Your 10,000-Foot View Is Crippling Your Results

Systems thinking is often considered a broad view of all the pieces required to make meaningful change happen. It’s essential to making real change – but when we equate the system with the change, we overlook the individual players. These individual players are crucial to making change happen, and can get lost in the complexity. In a reversal of roles, we lose the trees for the forest.

A systems lens is most effective when it results in recognizing and leveraging individual contributors. In fact, if you neglect to see and recognize individuals, you aren’t really using a systems lens. True systems thinking shifts between and integrates a 50,000-foot view with a 5,000-foot view, a five-foot view, and every degree in-between. No view alone is any more complete than the other.

Take for example, Ella Baker. When people learn about the civil rights era, they are often directed to the 50,000-foot view: large, systems changes and movements that occurred. This would be the Civil Rights Act of 1964, which for the first time prohibited discrimination in employment and public accommodation on the basis of race, color, religion, sex, or national origin.

At the 5,000-foot view, the focus is often on Martin Luther King, Jr. and his contribution to the larger movement. The same year that congress enacted the Civil Rights Act, Martin Luther King, Jr. was awarded The Nobel Peace Prize. He became an icon of the Civil Rights Movement, and it can be easy to equate the movement and outcomes with King himself or the Act his efforts contributed to passing.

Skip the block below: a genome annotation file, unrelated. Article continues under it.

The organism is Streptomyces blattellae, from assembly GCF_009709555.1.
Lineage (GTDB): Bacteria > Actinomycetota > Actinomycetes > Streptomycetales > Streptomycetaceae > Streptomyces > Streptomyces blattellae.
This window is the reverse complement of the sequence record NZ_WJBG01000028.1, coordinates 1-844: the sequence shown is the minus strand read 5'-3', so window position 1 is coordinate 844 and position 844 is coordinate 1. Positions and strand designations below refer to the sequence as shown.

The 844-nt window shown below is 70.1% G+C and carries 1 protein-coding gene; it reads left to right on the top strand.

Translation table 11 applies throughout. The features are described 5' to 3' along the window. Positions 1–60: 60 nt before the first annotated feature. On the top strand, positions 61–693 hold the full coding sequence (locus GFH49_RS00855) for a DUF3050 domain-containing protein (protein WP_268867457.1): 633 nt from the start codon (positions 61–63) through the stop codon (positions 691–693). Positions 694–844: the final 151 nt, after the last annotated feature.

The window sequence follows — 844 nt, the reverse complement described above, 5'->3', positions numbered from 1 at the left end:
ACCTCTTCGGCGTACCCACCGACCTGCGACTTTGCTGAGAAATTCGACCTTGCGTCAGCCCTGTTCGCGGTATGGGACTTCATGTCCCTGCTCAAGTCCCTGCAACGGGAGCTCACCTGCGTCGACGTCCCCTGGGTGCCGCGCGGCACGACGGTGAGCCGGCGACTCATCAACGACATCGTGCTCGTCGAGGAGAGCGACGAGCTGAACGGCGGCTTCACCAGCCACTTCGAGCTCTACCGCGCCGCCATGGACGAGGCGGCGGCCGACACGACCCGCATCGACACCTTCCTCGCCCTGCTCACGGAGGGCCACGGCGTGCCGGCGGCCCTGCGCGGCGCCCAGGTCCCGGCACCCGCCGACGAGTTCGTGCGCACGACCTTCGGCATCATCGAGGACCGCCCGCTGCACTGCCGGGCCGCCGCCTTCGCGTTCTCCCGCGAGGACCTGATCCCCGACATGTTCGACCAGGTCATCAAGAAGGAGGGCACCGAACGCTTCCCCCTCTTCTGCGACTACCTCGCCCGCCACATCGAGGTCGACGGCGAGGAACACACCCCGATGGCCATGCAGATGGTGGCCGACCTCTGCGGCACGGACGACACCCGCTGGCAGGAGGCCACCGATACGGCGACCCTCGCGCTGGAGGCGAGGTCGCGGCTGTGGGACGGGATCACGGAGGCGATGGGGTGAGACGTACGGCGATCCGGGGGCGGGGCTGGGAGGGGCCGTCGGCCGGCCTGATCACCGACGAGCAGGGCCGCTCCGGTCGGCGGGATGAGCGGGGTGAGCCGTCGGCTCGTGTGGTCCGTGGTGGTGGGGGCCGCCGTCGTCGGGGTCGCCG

However, when we get down to the five-foot view, we see the crucial importance of Ella Baker. In a time without the internet and texting, Baker organized rallies, created and printed brochures, and generated interest from communities in advance of organized events. Without her efforts and many like hers, the movement that Martin Luther King, Jr. championed would not have advanced as it did.

Ella Baker is an example of someone who enabled change to happen, by being present on the ground. She is an inspiration for any individual working toward a larger, meaningful change – proof that each one of us does make a difference, and that we each add incredible value to the bigger picture.

People like Ella Baker help us as individuals see that regardless of how visible our role in change might be, it matters. They also remind us that we must shift between and integrate a variety of lenses for a systems approach. This ability to explore, engage, and integrate views is crucial for positive impacts.

There are some great tools available to us to explore, engage with, and integrate various systems views. To explore and access some of these, see our Tools for Social Innovators.

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